BMW M40

From Wikipedia, the free encyclopedia
Jump to: navigation, search
BMW M40
Overview
Manufacturer BMW
Production 1987–1995
Combustion chamber
Configuration SOHC Straight-4
Chronology
Predecessor BMW M10
Successor BMW M43

The BMW M40 is an inline-four SOHC piston engine which replaced the M10 and was produced from 1987-1995. It uses a camshaft belt like the 6 cylinder M20. Displacement ranges from 1.6 L to 1.8 L. The direct successor was the M43, which uses a chain driven camshaft, however in 1989 BMW also released the M42, a higher performance DOHC four-cylinder engine with the same block dimensions as the 1.8 litre M40.

The M40 engine uses Motronic 1.3 fuel injection system, has hydraulic tappets and are known for ticking over time, this is usually due to wear from oil starvation and poor maintenance, also M40 engine is more susceptible to lobe wear than any other E30 engine, usually caused by a blocked oil spray bar and a poor combination of materials. When the cam is worn, the engine won't rev high and the only solution is to replace it.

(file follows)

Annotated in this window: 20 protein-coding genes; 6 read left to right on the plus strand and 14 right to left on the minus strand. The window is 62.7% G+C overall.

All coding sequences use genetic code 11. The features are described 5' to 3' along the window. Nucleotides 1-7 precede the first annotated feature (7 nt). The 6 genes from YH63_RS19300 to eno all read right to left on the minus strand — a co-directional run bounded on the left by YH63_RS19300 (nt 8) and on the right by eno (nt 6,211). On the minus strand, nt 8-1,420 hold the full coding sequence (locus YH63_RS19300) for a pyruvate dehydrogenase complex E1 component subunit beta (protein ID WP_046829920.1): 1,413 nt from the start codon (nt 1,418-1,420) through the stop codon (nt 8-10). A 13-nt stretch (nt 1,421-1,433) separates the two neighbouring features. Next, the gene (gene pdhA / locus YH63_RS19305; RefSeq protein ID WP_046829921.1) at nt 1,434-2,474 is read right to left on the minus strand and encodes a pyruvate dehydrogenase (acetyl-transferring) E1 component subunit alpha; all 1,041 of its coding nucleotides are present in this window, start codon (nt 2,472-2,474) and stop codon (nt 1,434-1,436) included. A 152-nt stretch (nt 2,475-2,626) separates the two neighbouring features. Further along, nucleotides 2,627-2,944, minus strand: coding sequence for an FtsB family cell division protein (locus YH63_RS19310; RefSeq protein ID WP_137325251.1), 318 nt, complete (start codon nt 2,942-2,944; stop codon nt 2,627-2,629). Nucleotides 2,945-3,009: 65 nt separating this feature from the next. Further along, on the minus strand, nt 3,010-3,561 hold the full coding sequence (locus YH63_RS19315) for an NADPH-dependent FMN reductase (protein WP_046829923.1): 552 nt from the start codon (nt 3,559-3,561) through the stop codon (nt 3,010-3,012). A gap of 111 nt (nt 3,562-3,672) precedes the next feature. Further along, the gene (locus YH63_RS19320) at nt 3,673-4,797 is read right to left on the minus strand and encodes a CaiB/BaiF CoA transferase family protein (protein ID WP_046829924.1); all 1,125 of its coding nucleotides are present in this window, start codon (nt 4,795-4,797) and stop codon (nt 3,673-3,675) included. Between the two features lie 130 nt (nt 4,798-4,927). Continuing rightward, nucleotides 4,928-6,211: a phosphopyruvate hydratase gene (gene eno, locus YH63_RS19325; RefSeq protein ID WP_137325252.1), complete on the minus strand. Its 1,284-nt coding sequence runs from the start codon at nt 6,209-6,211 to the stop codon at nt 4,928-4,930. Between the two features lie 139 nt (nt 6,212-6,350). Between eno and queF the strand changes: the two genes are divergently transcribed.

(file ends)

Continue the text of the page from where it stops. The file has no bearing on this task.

Models
Engine Displacement Power Torque Redline Year
M40B16 (E30 version) 1,596 cc 102 hp at 5,500 143 Nm at 4,250 6200 1987
M40B16 (E36 version) 1,596 cc 100 hp at 5,500 141 Nm at 4,250 6200 1991
M40B18 (E30 version) 1,796 cc 113 hp at 5,500 162 Nm at 4,250 6200 1987
M40B18 (E36 version) 1,796 cc 113 hp at 5,500 162 Nm at 4,250 6200 1991

M40B16[edit]

The M40B16 is a 1.6 L (1,596 cc) version of the M40 producing 102 hp (76 kW) and 105 lb·ft (142 N·m) of torque.[1] The E30 version uses Bosch Motronic 1.3 fuel injection, while the E36 version uses Motronic 1.7.[2]

Applications:

M40B18[edit]

The M40B18 is a 1.8 L (1,796 cc) version of the M40 producing 113 hp (84 kW) and 120 lb·ft (160 N·m) of torque.[2] Like the M40B16, the fuel injection system is Bosch Motronic 1.3 for the E30 versions and Motronic 1.7 for the E36.

Applications:

References[edit]

  1. ^ "BMW Heaven Specification Database | Engine specifications for M40 engines". Bmwheaven.com. Retrieved 2012-05-29. 
  2. ^ a b Roy McNeill, Copyright BMW World 1999-2005. "BMW World - 4-Cylinder Engines". Usautoparts.net. Retrieved 2012-05-29. 

See also[edit]